By Lois Maharg
If you live with depression, chances are you’re taking an antidepressant and/or undergoing some type of psychotherapy. Pills and talk have been the mainstays of depression treatment for four decades: neither is always effective but both are backed by studies that allow them to qualify as research based.
A review of 10 randomized clinical trials, published in Primary Care Companion: CNS Disorders, suggests that a 30-minute exposure to bright light in the morning combined with an antidepressant may be more effective for major depressive disorder (MDD) and bipolar depression (BD) than antidepressants alone.
Why Bright Light?
Bright light is the front-line treatment for people with seasonal affective disorder (SAD), who suffer temporary depression due to reduced light exposure in colder seasons. Every day sunlight resets the body clock. Without sufficient exposure to sunlight, circadian rhythms may go out of sync, triggering depression. A daily, 30-minute session with a light box upon awakening is often all it takes to reverse the effects of SAD.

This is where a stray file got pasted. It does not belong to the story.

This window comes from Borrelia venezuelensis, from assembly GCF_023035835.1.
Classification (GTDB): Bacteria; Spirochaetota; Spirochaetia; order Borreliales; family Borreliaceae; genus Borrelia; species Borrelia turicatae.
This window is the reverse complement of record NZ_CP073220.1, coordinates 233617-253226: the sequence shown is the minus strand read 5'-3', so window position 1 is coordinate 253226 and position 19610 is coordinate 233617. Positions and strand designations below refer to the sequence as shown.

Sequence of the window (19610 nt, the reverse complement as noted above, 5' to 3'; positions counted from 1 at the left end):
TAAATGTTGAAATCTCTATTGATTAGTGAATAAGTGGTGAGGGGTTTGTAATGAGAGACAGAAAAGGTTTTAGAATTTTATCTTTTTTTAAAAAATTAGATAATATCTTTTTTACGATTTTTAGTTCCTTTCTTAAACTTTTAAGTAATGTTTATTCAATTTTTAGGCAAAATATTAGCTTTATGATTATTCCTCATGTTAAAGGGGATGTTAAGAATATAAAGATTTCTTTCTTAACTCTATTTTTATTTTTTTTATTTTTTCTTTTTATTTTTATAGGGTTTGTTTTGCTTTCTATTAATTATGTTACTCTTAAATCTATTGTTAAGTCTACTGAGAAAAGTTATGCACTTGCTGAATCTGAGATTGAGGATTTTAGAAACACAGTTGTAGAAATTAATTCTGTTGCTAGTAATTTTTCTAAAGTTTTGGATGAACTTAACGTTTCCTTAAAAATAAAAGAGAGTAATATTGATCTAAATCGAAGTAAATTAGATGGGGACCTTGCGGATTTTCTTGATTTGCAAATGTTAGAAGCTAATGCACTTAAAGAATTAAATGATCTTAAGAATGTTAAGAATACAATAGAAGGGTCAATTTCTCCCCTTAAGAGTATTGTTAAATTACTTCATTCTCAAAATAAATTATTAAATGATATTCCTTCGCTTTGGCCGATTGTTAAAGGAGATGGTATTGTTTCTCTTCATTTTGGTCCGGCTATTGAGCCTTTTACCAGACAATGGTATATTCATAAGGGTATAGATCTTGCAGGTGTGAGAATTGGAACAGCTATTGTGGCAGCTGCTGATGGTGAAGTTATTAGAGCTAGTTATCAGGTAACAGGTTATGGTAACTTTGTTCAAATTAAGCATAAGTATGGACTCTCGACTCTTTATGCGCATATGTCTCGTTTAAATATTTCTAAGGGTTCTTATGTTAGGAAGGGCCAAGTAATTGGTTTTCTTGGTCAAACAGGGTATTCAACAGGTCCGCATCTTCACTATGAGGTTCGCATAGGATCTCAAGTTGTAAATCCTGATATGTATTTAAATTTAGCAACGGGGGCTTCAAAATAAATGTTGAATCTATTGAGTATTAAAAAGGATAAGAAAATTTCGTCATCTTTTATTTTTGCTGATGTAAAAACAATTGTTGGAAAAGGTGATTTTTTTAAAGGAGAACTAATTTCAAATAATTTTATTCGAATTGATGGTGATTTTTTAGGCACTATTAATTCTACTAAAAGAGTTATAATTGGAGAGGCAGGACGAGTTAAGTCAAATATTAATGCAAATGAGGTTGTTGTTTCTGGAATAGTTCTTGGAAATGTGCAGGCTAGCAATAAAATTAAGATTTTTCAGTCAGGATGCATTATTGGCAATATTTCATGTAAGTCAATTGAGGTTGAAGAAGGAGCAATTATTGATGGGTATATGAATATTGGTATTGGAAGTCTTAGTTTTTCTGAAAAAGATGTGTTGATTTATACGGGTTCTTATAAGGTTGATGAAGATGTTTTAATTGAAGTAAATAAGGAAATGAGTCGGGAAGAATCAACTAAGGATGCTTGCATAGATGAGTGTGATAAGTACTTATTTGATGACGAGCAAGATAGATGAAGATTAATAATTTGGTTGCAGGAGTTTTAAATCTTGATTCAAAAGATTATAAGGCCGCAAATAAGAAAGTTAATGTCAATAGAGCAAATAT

MDD and BD are not the same as SAD, yet all three appear to involve disrupted circadian rhythms. Like SAD, MDD and BD may respond to a treatment that restores regular circadian rhythms. Light also regulates neurotransmitter function (as do antidepressants) and may therefore be a promising way to elevate mood.
Light Box Tips
You may be tempted to rush out and purchase a light box—but consult your doctor first. Used under certain conditions (macular degeneration and bipolar disorder, for example) bright light can be harmful. If your doctor thinks use of a light box is a good idea, choose one with these things in mind:
- It generates light at 10,000 lux (similar in intensity to sunlight) and not less than 5,000 lux.
- It is large rather than small.
- It can be positioned above the eyes about 1.5 to 2 feet away from the face.
Never look directly at the light.